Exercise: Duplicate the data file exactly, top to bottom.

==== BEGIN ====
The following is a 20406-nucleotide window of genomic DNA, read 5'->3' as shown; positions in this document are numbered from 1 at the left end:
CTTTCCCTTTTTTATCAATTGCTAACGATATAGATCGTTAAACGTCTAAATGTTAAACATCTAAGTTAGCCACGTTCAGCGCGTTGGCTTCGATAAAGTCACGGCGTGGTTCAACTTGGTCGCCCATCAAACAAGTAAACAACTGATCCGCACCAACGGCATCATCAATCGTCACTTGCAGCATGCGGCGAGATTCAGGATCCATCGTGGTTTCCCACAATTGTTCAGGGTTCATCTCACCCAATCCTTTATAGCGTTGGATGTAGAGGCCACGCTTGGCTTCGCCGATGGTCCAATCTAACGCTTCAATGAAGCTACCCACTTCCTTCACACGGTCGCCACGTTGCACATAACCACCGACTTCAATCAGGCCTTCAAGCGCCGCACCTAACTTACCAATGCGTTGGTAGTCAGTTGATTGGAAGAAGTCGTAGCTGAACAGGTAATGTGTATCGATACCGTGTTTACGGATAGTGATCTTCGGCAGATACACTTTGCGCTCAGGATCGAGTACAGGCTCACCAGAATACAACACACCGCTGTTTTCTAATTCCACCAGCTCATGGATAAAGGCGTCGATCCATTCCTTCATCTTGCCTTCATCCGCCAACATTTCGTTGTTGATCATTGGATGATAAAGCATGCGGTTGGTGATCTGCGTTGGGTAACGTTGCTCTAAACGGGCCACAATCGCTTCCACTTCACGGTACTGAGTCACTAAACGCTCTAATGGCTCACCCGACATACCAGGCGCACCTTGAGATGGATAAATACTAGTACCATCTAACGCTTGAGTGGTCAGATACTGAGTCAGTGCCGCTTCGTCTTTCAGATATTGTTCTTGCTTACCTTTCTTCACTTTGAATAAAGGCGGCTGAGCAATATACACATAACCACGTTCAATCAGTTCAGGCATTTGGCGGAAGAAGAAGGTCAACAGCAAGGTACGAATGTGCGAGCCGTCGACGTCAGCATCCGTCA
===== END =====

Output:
The following is a 20406-nucleotide window of genomic DNA, read 5'->3' as shown; positions in this document are numbered from 1 at the left end:
CTTTCCCTTTTTTATCAATTGCTAACGATATAGATCGTTAAACGTCTAAATGTTAAACATCTAAGTTAGCCACGTTCAGCGCGTTGGCTTCGATAAAGTCACGGCGTGGTTCAACTTGGTCGCCCATCAAACAAGTAAACAACTGATCCGCACCAACGGCATCATCAATCGTCACTTGCAGCATGCGGCGAGATTCAGGATCCATCGTGGTTTCCCACAATTGTTCAGGGTTCATCTCACCCAATCCTTTATAGCGTTGGATGTAGAGGCCACGCTTGGCTTCGCCGATGGTCCAATCTAACGCTTCAATGAAGCTACCCACTTCCTTCACACGGTCGCCACGTTGCACATAACCACCGACTTCAATCAGGCCTTCAAGCGCCGCACCTAACTTACCAATGCGTTGGTAGTCAGTTGATTGGAAGAAGTCGTAGCTGAACAGGTAATGTGTATCGATACCGTGTTTACGGATAGTGATCTTCGGCAGATACACTTTGCGCTCAGGATCGAGTACAGGCTCACCAGAATACAACACACCGCTGTTTTCTAATTCCACCAGCTCATGGATAAAGGCGTCGATCCATTCCTTCATCTTGCCTTCATCCGCCAACATTTCGTTGTTGATCATTGGATGATAAAGCATGCGGTTGGTGATCTGCGTTGGGTAACGTTGCTCTAAACGGGCCACAATCGCTTCCACTTCACGGTACTGAGTCACTAAACGCTCTAATGGCTCACCCGACATACCAGGCGCACCTTGAGATGGATAAATACTAGTACCATCTAACGCTTGAGTGGTCAGATACTGAGTCAGTGCCGCTTCGTCTTTCAGATATTGTTCTTGCTTACCTTTCTTCACTTTGAATAAAGGCGGCTGAGCAATATACACATAACCACGTTCAATCAGTTCAGGCATTTGGCGGAAGAAGAAGGTCAACAGCAAGGTACGAATGTGCGAGCCGTCGACGTCAGCATCCGTCA